I loved what the Wellesley Unitarians offered. It was a place to be with people who shared my values, regardless of religious history. Yet, as in a family, there were worries. Our sanctuary, built in the 1960s to hold 350 people, started to feel cavernous as weekly attendance fell to under 100. We started to say, “Where are the children?” We told ourselves that the drop-off was cultural and generational, even while believing that the religiously unaffiliated would benefit from Unitarianism’s amorphous inclusiveness. I became one of the most visible volunteers. Conducting summer worship services, singing in the choir—these activities expressed my best self.

It was important to me that I wasn’t converting to anything, and the ministers reassured me that there were many Jews in UU congregations. One minister suggested that Unitarian Universalism was closer to Reform Judaism than to Christianity, a thought that played in the back of my mind, just beyond consciousness, for years. In early 2016, unsettled by losses, I commented to someone that I might have to become Jewish again. “There’s no conflict: Friday night, Sunday morning,” he said. Several months later, that’s what I decided to do. I justified my straddling as a writing project: I would learn the Jewish calendar and explore how Jewish and UU theologies aligned despite different packaging.


A wise person told me that any time is the right time to step into a Jewish journey. I didn’t have a Jewish community growing up, but when I was ready, there was a special place that had undergone its own evolution. Temple Beth Elohim was the fastest-growing Reform synagogue in the U.S., with over 1,200 families from about 40 towns. It had outgrown its 1961 building and moved into a spectacular modern makom just six years before. There were four rabbis and a cantor.

I cried at my first Friday night service. Nothing in my UU experience prepared me for how alive the TBE sanctuary felt. My reaction had little to do with the service itself, because I was not the target demographic: The hundreds of attendees included many children. It was multisensory, with a teen rock band, visuals projected onto large screens, and modern interpretations of liturgical songs coupled with hand motions. The rabbi gave a microsermon on the “do not covet” commandment, how it taught us to realize that we already have enough. The message fit the atmosphere of abundance and joy.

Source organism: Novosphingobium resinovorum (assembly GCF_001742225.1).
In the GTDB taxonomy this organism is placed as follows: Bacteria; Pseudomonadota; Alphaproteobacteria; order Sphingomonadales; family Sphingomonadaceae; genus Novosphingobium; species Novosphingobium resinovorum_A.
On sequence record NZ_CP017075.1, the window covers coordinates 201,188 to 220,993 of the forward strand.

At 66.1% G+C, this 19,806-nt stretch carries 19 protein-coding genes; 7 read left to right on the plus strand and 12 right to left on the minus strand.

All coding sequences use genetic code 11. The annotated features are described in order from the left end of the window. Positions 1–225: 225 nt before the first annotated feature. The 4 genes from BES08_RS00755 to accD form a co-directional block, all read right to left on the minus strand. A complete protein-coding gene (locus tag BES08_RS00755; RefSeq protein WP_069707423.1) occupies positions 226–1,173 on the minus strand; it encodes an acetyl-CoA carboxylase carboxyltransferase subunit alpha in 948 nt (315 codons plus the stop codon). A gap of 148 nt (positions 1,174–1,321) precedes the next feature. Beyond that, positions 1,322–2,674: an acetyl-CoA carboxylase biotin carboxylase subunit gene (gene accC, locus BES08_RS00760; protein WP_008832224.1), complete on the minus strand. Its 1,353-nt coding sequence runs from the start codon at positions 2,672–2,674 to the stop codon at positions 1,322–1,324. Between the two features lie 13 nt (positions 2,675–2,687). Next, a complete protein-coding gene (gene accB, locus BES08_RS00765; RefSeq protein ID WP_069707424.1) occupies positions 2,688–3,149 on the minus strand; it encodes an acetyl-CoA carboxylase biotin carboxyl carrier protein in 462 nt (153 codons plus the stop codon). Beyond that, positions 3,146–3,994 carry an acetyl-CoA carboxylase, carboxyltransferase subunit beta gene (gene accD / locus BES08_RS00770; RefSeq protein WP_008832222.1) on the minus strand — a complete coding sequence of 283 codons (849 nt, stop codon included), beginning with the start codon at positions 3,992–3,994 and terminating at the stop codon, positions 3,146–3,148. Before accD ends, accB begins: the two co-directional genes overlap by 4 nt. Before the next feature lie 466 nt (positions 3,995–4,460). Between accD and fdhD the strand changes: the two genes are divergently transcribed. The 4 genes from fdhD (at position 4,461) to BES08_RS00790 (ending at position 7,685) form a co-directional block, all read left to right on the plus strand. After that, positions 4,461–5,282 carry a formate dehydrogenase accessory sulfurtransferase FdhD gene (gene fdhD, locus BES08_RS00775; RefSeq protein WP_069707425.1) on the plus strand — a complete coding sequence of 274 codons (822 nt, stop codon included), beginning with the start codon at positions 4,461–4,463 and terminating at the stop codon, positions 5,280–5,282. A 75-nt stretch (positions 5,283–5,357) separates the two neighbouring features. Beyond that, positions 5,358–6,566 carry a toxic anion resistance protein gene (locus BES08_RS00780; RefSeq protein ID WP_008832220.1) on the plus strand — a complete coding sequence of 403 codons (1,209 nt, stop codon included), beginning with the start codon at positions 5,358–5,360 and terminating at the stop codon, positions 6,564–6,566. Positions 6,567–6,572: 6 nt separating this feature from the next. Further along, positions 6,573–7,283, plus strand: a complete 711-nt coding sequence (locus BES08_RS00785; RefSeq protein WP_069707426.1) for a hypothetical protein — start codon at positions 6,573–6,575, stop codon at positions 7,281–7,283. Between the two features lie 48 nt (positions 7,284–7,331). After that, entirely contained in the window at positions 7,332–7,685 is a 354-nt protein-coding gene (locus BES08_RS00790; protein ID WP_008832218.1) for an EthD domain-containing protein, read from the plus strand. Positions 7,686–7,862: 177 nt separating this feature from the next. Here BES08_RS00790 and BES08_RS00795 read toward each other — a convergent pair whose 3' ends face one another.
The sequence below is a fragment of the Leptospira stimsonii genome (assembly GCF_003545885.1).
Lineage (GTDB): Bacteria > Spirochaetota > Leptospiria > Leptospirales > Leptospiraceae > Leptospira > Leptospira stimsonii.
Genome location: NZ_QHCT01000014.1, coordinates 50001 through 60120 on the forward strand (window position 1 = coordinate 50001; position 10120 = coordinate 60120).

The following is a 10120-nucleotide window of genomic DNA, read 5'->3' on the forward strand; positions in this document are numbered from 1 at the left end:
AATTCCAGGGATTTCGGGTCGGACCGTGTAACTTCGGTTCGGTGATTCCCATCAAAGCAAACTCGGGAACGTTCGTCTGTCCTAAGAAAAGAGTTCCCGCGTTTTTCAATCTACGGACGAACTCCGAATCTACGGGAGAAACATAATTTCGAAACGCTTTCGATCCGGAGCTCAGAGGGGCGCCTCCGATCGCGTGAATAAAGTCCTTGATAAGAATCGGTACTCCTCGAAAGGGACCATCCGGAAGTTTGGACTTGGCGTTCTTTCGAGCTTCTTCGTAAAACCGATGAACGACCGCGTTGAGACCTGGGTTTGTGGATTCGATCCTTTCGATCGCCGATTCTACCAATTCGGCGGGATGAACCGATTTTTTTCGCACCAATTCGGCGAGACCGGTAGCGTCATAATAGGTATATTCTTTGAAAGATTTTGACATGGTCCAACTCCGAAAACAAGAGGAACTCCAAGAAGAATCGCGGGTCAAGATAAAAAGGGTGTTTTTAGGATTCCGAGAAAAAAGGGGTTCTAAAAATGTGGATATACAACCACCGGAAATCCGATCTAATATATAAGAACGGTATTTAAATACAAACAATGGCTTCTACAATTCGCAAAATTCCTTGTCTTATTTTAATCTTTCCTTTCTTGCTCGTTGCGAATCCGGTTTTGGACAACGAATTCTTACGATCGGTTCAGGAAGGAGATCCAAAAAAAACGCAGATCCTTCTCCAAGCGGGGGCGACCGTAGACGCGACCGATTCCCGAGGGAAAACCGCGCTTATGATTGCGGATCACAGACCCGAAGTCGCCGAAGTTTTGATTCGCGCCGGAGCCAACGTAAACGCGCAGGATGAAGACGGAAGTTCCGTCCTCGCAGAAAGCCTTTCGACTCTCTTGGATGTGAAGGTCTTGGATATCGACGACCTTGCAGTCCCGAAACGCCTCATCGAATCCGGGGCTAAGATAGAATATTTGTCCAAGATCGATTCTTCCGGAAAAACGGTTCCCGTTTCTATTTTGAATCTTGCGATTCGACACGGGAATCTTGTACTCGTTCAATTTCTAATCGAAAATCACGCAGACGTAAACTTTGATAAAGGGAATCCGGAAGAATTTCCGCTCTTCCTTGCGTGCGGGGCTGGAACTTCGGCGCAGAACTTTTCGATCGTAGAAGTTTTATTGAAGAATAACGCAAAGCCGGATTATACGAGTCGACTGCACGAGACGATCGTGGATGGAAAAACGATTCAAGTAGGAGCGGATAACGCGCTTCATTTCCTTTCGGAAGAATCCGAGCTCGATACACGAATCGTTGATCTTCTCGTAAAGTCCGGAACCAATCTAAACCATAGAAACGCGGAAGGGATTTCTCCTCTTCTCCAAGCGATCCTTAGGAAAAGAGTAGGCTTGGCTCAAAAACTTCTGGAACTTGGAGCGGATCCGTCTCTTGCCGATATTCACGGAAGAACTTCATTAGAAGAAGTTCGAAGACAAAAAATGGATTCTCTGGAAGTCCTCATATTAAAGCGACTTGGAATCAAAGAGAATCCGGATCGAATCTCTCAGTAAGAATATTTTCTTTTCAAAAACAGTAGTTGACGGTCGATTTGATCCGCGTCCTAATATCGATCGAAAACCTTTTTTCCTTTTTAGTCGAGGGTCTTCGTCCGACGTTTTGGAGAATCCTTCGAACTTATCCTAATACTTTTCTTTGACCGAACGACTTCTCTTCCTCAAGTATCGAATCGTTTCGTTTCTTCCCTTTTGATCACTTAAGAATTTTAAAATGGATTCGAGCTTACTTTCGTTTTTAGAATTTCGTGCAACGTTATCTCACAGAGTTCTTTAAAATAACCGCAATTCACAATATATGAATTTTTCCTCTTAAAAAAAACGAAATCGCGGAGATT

The following week’s Kabbalat Shabbat was quieter. We broke down barriers by singing wordless niggunim. The liturgy highlighted the maturity and grace of the cantor, who played guitar and sang with a warm and pure tone. A pianist improvised in an unobtrusive way. The Mishkan T’filah siddur, with its transliterated Hebrew, English translations, and modern readings, offered several entry points. I was drawn to the imagery of the psalms and listened closely to the rabbis, impressed by how much they conveyed with just a few words. With a baby naming and mourner’s kaddish, the service held life in a thimble. I left refreshed.

The Shabbat liturgy was not mine, however. I didn’t understand the sequence or that the same prayers were sung with different musical settings from week to week. I was slow to follow the transliterations. The choreography was foreign. The services felt like beautiful performances, which I enjoyed from the back row.

After a few months I moved forward, no longer an objective outsider. The decision was prompted by a Torah moment, ancient words speaking to me with urgency and immediacy. Parshat Toldot, about Esau and Jacob, made me think about the archetypal tensions within families. I wrestled with the idea that a favored person could be flawed and a less-favored one suffer from apparent injustice. No UU sermon had ever made me consider human nature this way, and I knew that the synagogue was where I could grow.